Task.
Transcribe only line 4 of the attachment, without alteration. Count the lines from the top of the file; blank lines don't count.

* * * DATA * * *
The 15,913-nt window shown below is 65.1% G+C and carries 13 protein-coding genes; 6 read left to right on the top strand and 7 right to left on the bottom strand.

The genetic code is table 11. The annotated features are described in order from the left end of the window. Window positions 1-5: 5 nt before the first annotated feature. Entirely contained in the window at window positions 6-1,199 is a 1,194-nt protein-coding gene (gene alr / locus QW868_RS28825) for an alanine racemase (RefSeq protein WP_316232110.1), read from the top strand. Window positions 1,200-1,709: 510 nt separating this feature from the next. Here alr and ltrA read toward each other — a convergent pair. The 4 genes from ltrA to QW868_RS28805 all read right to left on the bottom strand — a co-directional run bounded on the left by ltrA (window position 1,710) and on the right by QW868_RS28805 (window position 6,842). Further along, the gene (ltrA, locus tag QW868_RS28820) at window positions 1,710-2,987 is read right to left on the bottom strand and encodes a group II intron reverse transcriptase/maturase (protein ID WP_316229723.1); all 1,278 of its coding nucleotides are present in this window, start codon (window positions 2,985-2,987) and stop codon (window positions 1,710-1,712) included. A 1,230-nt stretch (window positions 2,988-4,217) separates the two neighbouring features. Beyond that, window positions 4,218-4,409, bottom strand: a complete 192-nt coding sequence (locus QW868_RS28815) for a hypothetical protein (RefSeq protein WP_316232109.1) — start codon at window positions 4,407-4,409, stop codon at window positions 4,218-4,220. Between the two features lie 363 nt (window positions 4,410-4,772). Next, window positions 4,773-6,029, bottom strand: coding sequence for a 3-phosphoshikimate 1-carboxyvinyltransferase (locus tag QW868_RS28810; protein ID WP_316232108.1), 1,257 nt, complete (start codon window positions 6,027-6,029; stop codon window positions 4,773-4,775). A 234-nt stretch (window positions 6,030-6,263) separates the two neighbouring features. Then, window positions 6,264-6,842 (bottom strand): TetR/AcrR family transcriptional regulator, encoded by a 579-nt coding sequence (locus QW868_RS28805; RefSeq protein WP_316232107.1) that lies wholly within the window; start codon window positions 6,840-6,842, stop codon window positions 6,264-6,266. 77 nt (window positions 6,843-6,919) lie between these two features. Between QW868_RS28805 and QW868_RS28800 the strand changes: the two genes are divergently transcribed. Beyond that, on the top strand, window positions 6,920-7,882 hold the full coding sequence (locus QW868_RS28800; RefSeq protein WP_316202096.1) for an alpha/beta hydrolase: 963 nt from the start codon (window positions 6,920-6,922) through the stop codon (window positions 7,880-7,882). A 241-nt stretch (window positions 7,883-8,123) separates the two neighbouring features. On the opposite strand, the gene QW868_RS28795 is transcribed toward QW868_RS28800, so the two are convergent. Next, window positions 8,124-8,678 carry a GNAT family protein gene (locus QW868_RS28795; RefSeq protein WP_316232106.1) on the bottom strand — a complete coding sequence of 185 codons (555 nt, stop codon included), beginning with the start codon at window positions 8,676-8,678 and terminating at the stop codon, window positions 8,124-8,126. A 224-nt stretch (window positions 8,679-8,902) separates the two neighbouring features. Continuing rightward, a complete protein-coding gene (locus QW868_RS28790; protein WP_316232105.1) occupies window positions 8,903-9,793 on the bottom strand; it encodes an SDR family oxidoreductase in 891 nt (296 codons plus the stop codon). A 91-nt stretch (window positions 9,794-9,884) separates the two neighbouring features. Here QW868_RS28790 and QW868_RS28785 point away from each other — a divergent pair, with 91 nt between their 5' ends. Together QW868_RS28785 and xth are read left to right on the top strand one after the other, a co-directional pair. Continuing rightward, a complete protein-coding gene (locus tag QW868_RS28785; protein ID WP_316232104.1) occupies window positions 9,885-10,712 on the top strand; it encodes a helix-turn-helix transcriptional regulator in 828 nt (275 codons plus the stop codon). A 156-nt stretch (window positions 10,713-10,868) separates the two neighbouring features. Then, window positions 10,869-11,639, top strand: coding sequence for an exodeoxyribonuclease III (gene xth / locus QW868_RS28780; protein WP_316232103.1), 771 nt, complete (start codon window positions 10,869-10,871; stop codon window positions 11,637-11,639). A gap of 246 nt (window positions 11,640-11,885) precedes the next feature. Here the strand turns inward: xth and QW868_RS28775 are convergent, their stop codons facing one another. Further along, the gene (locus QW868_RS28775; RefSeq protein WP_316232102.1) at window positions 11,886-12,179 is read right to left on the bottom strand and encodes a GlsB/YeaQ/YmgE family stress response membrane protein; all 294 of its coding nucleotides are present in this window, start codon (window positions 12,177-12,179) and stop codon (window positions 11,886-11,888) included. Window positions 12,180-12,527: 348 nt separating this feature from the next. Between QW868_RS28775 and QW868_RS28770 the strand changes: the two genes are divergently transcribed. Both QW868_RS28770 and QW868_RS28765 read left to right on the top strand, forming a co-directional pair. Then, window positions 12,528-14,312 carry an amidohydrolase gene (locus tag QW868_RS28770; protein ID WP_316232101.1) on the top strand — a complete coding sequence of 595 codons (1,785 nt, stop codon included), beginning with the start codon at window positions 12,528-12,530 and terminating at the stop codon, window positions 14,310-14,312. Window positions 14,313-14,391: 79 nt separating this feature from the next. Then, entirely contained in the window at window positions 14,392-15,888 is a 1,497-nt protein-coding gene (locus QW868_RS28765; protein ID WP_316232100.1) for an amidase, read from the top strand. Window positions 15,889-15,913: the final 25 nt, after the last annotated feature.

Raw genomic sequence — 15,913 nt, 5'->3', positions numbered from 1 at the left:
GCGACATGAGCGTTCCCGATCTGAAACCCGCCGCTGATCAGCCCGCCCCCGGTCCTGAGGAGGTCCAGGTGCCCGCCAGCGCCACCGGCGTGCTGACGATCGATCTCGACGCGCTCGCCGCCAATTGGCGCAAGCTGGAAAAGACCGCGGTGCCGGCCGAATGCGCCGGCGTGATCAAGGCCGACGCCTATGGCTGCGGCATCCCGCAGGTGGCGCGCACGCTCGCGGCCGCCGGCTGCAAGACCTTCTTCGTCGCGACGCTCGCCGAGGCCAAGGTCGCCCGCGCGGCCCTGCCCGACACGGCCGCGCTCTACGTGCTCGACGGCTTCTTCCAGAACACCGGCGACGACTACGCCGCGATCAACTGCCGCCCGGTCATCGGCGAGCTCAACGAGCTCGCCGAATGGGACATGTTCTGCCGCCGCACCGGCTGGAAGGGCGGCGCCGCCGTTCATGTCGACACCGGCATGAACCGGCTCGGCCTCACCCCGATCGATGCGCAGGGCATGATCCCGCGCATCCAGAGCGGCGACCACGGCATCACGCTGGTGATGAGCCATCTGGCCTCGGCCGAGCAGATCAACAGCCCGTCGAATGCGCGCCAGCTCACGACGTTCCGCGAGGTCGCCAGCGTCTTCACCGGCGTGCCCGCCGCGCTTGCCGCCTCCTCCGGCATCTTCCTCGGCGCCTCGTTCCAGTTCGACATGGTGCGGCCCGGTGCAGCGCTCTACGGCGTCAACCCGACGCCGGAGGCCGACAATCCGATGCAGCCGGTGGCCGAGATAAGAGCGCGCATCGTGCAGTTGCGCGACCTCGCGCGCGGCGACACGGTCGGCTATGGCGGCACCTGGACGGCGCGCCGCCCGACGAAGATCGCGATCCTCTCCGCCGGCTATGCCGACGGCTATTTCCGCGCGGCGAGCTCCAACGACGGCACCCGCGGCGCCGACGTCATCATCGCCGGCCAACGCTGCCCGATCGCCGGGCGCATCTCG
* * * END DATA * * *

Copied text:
GCGACATGAGCGTTCCCGATCTGAAACCCGCCGCTGATCAGCCCGCCCCCGGTCCTGAGGAGGTCCAGGTGCCCGCCAGCGCCACCGGCGTGCTGACGATCGATCTCGACGCGCTCGCCGCCAATTGGCGCAAGCTGGAAAAGACCGCGGTGCCGGCCGAATGCGCCGGCGTGATCAAGGCCGACGCCTATGGCTGCGGCATCCCGCAGGTGGCGCGCACGCTCGCGGCCGCCGGCTGCAAGACCTTCTTCGTCGCGACGCTCGCCGAGGCCAAGGTCGCCCGCGCGGCCCTGCCCGACACGGCCGCGCTCTACGTGCTCGACGGCTTCTTCCAGAACACCGGCGACGACTACGCCGCGATCAACTGCCGCCCGGTCATCGGCGAGCTCAACGAGCTCGCCGAATGGGACATGTTCTGCCGCCGCACCGGCTGGAAGGGCGGCGCCGCCGTTCATGTCGACACCGGCATGAACCGGCTCGGCCTCACCCCGATCGATGCGCAGGGCATGATCCCGCGCATCCAGAGCGGCGACCACGGCATCACGCTGGTGATGAGCCATCTGGCCTCGGCCGAGCAGATCAACAGCCCGTCGAATGCGCGCCAGCTCACGACGTTCCGCGAGGTCGCCAGCGTCTTCACCGGCGTGCCCGCCGCGCTTGCCGCCTCCTCCGGCATCTTCCTCGGCGCCTCGTTCCAGTTCGACATGGTGCGGCCCGGTGCAGCGCTCTACGGCGTCAACCCGACGCCGGAGGCCGACAATCCGATGCAGCCGGTGGCCGAGATAAGAGCGCGCATCGTGCAGTTGCGCGACCTCGCGCGCGGCGACACGGTCGGCTATGGCGGCACCTGGACGGCGCGCCGCCCGACGAAGATCGCGATCCTCTCCGCCGGCTATGCCGACGGCTATTTCCGCGCGGCGAGCTCCAACGACGGCACCCGCGGCGCCGACGTCATCATCGCCGGCCAACGCTGCCCGATCGCCGGGCGCATCTCG